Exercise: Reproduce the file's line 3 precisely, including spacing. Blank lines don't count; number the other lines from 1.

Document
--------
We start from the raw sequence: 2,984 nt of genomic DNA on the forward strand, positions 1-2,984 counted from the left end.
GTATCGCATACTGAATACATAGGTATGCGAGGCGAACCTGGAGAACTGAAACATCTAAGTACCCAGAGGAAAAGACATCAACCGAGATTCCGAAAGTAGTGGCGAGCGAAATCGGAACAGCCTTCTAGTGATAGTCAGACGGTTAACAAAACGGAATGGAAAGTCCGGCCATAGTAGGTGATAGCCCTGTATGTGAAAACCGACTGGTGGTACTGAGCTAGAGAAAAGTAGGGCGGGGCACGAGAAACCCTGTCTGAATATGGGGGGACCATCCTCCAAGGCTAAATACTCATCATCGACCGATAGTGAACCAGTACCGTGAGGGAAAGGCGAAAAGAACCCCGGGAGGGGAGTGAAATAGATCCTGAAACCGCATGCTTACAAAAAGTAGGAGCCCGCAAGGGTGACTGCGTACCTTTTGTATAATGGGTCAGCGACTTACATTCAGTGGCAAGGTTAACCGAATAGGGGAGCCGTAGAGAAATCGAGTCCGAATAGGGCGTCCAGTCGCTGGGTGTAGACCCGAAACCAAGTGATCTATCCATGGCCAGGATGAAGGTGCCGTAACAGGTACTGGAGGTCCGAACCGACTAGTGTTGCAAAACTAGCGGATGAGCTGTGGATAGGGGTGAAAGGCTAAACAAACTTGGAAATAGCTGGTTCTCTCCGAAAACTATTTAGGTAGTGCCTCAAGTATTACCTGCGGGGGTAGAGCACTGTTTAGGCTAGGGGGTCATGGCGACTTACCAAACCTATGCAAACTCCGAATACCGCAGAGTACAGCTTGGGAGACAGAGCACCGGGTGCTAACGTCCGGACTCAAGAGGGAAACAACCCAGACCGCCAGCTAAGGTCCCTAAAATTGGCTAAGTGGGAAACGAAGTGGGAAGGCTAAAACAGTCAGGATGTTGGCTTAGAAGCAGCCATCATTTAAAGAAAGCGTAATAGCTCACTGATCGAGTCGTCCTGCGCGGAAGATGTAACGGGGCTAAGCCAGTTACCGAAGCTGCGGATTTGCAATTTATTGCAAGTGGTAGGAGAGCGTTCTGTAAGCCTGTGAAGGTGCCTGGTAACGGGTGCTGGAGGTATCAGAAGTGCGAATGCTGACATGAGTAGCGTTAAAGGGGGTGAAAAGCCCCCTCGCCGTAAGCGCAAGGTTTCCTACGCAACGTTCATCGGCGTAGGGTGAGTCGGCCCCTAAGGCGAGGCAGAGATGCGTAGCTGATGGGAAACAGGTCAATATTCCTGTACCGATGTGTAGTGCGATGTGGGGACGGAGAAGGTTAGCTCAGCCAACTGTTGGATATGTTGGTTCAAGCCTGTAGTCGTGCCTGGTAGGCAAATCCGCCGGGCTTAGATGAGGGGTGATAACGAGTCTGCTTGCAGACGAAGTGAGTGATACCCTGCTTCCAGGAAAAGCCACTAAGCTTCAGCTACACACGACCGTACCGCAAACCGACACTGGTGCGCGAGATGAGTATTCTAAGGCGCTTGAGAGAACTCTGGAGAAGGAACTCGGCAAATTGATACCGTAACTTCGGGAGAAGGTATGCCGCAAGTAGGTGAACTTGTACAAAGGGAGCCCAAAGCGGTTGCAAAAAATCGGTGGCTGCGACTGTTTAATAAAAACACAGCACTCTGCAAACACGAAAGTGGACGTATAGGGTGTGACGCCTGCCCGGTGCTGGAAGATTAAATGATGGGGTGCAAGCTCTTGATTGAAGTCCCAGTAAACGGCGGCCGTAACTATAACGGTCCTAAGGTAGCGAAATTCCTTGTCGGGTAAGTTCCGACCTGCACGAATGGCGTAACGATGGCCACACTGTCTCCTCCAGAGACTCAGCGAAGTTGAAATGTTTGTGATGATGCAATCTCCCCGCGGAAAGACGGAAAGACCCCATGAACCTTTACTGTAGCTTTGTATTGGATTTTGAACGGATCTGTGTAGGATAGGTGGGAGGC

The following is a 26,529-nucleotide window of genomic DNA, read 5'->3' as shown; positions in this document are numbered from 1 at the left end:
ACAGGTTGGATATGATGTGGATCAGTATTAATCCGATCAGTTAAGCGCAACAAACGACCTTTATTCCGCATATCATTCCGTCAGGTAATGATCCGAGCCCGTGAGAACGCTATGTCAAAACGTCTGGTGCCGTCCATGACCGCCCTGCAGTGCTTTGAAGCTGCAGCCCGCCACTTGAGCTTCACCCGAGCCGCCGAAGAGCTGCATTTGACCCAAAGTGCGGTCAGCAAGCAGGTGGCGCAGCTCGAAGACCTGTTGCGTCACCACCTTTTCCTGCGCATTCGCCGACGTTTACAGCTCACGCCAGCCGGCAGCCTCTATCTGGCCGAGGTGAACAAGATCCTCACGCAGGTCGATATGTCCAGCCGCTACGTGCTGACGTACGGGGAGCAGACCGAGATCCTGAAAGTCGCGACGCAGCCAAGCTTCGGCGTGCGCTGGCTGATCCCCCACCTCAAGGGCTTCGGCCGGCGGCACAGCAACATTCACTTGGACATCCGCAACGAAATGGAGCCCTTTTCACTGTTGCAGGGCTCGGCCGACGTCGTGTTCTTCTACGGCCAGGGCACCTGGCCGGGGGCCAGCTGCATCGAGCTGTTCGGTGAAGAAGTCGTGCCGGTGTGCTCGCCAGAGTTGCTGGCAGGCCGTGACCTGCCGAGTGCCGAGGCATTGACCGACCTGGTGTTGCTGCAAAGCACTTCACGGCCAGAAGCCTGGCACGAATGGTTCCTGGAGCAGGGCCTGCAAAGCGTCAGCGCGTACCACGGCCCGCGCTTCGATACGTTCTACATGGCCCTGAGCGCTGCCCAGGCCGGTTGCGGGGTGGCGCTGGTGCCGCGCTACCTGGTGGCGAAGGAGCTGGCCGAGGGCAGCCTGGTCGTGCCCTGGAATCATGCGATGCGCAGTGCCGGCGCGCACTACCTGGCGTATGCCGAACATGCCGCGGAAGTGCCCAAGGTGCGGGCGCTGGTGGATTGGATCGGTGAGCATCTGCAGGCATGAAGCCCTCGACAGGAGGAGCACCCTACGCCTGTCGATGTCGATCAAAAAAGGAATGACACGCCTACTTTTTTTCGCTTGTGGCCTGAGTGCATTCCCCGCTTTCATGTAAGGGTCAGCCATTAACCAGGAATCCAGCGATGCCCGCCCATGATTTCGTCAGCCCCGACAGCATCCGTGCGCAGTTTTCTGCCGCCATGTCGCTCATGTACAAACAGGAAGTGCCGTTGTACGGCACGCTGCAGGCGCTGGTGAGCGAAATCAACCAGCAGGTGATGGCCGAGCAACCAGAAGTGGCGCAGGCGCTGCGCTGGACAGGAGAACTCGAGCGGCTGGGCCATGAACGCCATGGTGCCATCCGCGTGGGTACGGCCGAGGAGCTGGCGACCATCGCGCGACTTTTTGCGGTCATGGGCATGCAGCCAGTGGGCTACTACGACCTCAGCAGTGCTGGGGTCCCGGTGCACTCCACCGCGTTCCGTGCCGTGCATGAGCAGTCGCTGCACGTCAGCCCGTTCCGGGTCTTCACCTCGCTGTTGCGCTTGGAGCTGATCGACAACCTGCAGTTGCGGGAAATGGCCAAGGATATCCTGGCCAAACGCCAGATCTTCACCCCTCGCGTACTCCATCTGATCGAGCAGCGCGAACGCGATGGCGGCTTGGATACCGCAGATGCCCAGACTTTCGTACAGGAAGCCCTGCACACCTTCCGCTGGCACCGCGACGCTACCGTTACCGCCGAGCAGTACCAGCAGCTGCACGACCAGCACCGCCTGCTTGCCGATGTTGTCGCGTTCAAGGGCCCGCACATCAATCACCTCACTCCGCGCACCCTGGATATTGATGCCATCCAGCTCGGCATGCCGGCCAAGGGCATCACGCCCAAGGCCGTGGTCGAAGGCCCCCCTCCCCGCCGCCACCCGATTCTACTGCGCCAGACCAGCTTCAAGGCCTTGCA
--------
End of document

The following is a 26,529-nucleotide window of genomic DNA, read 5'->3' as shown; positions in this document are numbered from 1 at the left end: